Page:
Tomorrow’s corn: Gene associated with resistance to multiple leaf diseases identified

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Researchers at North Carolina State University have found a specific gene in corn that appears to be associated with resistance to two and possibly three different plant leaf diseases.

In a paper published this week in Nature Genetics, NC State researchers pinpoint the gene – caffeoyl-CoA O-methyltransferase – that seems to confer partial resistance to Southern leaf blight and gray leaf spot, and possibly to Northern leaf blight, a trio of diseases that cripple corn plants worldwide.

Finding out more about the mechanisms behind complex traits like disease resistance has the potential to help plant breeders build the best traits into tomorrow’s corn plants, says paper corresponding author Peter Balint-Kurti….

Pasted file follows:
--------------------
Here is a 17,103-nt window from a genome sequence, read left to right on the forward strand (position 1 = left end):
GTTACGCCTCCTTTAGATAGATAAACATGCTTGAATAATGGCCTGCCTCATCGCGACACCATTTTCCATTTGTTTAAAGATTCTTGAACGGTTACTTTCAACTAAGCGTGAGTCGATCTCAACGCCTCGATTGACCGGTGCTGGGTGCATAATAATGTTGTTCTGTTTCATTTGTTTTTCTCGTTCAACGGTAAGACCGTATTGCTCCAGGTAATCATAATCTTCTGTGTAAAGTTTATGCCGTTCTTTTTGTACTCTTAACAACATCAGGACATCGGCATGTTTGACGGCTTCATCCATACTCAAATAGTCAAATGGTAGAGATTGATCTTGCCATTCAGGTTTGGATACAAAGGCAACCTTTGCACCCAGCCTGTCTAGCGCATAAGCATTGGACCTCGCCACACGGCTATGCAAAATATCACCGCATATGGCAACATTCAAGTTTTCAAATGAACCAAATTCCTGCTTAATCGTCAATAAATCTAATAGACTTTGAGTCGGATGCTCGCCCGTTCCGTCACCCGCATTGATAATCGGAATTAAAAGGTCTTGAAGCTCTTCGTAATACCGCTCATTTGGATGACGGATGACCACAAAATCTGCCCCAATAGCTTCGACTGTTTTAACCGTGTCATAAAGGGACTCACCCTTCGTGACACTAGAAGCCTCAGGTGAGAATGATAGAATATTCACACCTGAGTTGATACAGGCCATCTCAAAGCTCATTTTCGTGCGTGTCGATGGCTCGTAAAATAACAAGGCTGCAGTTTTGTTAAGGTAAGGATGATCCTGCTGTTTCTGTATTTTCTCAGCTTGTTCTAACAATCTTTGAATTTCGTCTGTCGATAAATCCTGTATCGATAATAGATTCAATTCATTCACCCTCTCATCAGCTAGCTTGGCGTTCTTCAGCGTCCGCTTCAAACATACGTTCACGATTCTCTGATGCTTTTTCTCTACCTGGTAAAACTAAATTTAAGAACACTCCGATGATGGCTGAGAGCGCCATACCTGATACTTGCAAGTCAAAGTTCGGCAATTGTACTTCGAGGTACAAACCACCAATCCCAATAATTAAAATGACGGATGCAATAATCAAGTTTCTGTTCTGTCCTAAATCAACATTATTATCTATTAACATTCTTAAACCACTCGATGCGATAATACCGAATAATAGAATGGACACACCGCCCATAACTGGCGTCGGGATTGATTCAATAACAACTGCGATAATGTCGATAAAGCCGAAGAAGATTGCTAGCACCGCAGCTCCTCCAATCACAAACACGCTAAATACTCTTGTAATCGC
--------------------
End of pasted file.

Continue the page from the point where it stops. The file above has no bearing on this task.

Balint-Kurti’s group and colleagues identified several regions of the genome where genetic variation had a significant effect on variation in resistance to multiple diseases.

“There were hundreds of genes in this region and identifying the specific genes affecting disease resistance was a challenge,” Balint-Kurti said. “It’s like looking for a particular restaurant in a city – without Google to assist you.”

[Read the full study (behind paywall)]

The GLP aggregated and excerpted this blog/article to reflect the diversity of news, opinion, and analysis. Read full, original post: Researchers Find Corn Gene Conferring Resistance to Multiple Plant Leaf Diseases

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